Lambert, John Henry

, an eminent mathematician and astronomer, was born at Muhlhausen, in the Sundgaw, a town in alliance with the Swiss cantons, Aug. 29th, 1728. His father was a poor tradesman, who, intending to bring him up to his own business, sent him to a public school, where he was taught the rudiments of learning, at the expence of the corporation, till he was twelve years old. Here he distinguished himself among his school-fellows, and some attempts were made to provide him with the means of studying theology as a profession, but for want of encouragement, he was under the necessity of learning his father’s trade. In this laborious occupation, however, he continued to devote a considerable part of the night to the prosecution of his studies; and to furnish himself with candles, he sold for half-pence or farthings small drawings which he delineated while employed in rocking his infant sister in a cradle. He met with an old book on the mathematics which gave him inexpressible pleasure, and which proved that he had a genius for scientific pursuits. Seeing the turn which the young man had for knowledge, several learned men afforded him assistance and advice; and they had the pleasure of finding him improve, under their patronage, with a rapidity beyond their most sanguine expectations. He was now taken from the drudgery of the shop-board, and M. Iselin, of Basil, engaged him as his amanuensis, a situation which afforded him an opportunity of making further progress in the belles-lettres, as well as philosophy and mathematics. In 1748, his patron recommended him to baron Salis, president of the Swiss confederacy, to become tutor to his children, in which office he gladly engaged. His talents as a philosopher and | mechanician began to display themselves in his inventions and compositions. After living eight years at Coire, he repaired, in 1756, with his pupils, to the university of Gottingen, where he was nominated a corresponding member of the scientific society in that place, and from thence he removed, in the following year, to Utrecht, where he continued twelve months. In 1758, he went with his pupils to Paris, where he acquired the esteem and friendship of D' Alembert and Messier; and from thence he travelled to Marseilles, and formed the plan of his work “On Perspective,” which he published in the following year at Zurich. In 1760 he published his “Photometry,” a master-piece of sagacity, which contains a vast quantity of information of the most curious and important nature. In the same year he was elected a member of the Electoral Bavarian Scientific Society. Lambert was author of many other pieces besides those which have been already mentioned: among these were his “Letters on the Construction of the Universe,” which were afterwards digested, translated, and published under the title of “The System of the World.” In 1764 he made an excursion to Berlin, and was introduced to Frederic II., who, sensible of his great services to science, gave directions to have him admitted a regular member of the academy; this appointment enabled him to devote himself wholly to the pursuit of his favourite studies. He enriched the transactions of several learned societies with his papers and treatises, some of which he published separately. He died Sept. 25th, 1777, when he was in the 50th year of his age. Most of his mathematical pieces were published in a collective form by himself in three volumes, in which almost every branch of mathematical science has been enriched with additions and improvements. 1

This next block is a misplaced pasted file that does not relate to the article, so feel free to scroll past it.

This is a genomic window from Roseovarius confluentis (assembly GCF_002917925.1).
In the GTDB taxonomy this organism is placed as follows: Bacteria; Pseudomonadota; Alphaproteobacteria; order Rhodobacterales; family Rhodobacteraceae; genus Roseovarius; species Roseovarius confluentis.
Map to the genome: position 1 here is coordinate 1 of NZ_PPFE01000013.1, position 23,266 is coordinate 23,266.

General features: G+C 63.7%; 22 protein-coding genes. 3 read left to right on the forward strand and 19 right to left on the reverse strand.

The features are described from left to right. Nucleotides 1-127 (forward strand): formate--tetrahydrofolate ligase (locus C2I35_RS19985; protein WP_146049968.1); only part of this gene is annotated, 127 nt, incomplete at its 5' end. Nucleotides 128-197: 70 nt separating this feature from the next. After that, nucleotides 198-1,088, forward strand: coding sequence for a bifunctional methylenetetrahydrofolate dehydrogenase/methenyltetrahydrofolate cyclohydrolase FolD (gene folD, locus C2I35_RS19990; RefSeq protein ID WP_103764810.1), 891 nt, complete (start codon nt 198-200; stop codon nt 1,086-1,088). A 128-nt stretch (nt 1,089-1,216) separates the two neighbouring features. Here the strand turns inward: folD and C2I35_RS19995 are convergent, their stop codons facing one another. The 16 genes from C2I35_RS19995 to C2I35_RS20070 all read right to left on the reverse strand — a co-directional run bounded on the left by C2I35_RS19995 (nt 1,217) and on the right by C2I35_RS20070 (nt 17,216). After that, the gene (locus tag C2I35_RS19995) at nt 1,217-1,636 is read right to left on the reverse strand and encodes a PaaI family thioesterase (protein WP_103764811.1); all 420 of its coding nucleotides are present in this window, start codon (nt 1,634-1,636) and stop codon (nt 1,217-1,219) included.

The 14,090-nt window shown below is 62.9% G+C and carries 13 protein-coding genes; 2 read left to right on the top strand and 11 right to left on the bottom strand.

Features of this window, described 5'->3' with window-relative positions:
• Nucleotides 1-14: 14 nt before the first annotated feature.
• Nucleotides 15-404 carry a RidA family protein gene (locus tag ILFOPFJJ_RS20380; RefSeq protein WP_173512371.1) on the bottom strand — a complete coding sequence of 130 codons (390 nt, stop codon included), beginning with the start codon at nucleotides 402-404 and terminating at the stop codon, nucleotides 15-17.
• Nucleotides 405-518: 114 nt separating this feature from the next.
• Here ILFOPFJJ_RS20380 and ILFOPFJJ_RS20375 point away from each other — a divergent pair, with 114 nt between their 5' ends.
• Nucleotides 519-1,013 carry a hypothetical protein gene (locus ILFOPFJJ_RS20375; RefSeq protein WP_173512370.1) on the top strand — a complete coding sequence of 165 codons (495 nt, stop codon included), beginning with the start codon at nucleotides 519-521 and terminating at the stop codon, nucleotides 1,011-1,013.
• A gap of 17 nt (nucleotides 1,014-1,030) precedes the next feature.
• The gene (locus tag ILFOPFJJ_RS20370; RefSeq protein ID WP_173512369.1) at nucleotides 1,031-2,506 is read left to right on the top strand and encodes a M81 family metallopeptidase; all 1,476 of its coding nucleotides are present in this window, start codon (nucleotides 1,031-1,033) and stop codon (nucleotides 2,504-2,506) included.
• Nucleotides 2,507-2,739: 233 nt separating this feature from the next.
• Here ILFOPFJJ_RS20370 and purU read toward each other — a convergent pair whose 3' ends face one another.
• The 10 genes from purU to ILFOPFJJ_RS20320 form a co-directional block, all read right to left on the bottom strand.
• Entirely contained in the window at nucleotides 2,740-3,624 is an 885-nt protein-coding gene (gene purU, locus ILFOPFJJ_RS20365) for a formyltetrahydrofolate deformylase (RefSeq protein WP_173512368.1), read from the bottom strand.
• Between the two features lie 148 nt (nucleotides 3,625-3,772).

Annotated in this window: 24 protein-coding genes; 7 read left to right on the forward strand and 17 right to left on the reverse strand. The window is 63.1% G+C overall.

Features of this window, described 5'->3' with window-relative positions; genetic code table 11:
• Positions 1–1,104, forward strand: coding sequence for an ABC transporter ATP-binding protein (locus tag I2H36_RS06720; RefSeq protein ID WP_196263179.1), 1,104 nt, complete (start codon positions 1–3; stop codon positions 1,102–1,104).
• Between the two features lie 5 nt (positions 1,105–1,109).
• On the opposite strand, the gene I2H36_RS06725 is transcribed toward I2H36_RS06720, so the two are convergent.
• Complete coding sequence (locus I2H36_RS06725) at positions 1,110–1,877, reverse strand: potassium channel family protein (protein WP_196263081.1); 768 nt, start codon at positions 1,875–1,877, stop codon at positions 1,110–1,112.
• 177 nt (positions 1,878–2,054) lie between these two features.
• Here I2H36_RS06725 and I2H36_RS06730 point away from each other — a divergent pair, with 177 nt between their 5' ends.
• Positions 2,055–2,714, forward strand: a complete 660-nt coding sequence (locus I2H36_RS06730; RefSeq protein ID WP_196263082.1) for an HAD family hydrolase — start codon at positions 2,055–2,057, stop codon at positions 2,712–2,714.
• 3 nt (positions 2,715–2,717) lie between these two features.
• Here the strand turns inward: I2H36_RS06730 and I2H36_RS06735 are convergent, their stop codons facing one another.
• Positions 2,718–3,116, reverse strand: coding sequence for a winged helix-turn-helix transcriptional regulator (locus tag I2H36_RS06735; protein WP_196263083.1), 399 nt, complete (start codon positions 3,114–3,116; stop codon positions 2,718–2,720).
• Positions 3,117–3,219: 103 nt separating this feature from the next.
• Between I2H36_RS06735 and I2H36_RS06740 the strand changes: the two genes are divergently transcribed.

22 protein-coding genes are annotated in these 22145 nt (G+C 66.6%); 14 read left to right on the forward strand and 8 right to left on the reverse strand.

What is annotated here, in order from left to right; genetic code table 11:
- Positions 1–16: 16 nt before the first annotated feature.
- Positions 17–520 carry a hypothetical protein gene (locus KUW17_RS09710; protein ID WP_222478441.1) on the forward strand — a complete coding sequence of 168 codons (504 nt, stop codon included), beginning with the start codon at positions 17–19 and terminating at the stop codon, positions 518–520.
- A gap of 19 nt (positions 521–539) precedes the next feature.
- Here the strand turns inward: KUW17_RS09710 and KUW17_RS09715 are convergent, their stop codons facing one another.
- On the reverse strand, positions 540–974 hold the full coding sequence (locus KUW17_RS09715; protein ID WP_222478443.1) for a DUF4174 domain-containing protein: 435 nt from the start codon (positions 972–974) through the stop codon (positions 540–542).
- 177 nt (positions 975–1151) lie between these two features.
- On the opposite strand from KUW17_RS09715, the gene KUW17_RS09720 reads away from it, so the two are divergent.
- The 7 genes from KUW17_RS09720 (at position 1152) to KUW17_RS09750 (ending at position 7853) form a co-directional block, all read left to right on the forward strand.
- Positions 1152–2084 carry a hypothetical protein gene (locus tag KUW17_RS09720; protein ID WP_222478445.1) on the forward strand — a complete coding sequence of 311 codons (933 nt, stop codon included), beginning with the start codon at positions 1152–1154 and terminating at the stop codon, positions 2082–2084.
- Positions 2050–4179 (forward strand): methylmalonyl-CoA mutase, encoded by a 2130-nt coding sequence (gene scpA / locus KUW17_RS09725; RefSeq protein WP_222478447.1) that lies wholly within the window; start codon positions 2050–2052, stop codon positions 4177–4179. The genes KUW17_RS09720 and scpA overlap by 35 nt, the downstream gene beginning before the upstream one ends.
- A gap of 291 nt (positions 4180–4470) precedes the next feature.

1 Rees’s Cyclopædia, from his Eulogy prefixed to the “System of the World,1800. Philosophical Magazine, a longer account, vol. XVIII,